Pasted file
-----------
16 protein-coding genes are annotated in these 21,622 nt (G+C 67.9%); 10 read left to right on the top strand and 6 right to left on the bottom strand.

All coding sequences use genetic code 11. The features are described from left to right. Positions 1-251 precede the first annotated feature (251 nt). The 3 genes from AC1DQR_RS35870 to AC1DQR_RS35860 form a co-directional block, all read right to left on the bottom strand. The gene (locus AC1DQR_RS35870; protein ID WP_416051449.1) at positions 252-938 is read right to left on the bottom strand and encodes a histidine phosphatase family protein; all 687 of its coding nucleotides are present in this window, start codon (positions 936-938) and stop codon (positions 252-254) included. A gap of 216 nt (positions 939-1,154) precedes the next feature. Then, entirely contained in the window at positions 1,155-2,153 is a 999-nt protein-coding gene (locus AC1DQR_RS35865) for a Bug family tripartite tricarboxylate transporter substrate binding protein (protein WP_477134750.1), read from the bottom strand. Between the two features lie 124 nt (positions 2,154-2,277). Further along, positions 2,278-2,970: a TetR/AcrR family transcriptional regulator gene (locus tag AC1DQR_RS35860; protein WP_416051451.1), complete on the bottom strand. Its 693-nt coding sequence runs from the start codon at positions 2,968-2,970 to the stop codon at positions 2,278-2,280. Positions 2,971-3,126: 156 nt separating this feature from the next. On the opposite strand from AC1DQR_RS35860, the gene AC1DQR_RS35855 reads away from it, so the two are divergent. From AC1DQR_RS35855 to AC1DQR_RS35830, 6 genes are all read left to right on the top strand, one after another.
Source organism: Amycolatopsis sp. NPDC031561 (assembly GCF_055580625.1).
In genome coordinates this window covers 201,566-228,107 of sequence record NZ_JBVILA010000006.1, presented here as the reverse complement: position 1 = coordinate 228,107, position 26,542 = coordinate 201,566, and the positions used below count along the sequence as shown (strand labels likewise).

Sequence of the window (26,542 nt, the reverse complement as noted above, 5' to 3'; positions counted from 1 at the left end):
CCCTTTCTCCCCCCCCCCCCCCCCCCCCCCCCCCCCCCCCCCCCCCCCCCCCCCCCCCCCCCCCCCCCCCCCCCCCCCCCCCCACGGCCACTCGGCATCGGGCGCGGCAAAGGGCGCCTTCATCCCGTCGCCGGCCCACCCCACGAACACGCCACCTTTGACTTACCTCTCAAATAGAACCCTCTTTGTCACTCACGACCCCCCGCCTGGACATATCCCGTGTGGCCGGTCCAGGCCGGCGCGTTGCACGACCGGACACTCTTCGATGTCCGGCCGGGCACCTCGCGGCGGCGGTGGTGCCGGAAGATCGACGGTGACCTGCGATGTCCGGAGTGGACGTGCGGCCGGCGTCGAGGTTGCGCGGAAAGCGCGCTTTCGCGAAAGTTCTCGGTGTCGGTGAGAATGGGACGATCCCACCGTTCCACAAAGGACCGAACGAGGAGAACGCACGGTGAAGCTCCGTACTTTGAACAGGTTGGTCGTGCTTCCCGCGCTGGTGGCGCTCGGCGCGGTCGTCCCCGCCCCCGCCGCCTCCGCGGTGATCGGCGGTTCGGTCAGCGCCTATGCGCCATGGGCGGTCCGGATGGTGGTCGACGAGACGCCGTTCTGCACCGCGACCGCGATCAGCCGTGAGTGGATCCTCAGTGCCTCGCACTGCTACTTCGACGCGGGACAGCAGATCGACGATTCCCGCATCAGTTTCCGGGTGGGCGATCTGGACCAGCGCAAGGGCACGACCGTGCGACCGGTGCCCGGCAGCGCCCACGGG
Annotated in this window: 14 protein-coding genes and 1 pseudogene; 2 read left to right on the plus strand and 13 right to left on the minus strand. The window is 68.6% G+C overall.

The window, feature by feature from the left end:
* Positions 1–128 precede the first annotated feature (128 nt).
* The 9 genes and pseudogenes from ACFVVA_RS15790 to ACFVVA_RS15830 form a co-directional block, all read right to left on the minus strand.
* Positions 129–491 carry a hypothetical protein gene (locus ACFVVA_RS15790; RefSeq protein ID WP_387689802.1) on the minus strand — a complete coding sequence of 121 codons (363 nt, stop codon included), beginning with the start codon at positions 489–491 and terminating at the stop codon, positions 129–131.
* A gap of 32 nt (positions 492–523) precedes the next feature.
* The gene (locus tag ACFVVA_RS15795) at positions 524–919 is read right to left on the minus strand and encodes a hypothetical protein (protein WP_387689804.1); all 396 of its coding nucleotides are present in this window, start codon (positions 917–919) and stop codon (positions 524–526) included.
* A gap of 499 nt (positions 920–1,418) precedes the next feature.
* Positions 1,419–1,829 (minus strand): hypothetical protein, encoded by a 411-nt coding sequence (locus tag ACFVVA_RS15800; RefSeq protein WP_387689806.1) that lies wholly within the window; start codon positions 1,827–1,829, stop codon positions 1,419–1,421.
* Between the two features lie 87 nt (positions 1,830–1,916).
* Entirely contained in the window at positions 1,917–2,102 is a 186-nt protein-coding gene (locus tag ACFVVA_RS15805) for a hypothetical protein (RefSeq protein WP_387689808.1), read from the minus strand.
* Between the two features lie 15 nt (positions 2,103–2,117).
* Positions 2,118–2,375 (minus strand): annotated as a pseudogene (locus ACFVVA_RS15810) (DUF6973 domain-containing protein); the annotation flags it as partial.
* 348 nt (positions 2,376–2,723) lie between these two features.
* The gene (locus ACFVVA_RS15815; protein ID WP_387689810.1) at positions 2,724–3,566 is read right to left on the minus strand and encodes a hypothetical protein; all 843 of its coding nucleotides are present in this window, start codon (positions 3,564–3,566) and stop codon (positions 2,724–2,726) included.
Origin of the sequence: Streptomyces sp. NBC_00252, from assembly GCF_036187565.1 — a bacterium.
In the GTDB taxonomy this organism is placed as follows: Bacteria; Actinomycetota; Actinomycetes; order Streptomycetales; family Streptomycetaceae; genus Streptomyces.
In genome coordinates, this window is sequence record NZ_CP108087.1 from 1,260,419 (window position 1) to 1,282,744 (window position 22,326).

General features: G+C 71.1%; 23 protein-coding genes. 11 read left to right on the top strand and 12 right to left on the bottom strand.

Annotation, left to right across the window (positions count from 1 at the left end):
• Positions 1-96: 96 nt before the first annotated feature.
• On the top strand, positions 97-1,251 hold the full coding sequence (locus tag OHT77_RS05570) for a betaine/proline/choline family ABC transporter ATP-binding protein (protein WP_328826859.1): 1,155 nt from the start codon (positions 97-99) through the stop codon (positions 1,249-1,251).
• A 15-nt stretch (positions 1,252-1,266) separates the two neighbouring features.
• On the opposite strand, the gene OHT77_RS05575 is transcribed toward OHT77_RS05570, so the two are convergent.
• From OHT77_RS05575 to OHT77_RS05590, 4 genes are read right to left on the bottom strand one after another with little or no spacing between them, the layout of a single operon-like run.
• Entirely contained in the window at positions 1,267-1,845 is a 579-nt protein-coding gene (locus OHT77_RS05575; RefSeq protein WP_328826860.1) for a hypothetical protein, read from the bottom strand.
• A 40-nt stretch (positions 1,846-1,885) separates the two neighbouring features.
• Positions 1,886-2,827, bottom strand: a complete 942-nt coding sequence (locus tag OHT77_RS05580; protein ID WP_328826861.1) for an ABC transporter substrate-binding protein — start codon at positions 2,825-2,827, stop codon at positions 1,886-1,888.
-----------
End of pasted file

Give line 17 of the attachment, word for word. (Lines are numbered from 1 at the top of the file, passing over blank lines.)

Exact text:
* Entirely contained in the window at positions 1,917–2,102 is a 186-nt protein-coding gene (locus tag ACFVVA_RS15805) for a hypothetical protein (RefSeq protein WP_387689808.1), read from the minus strand.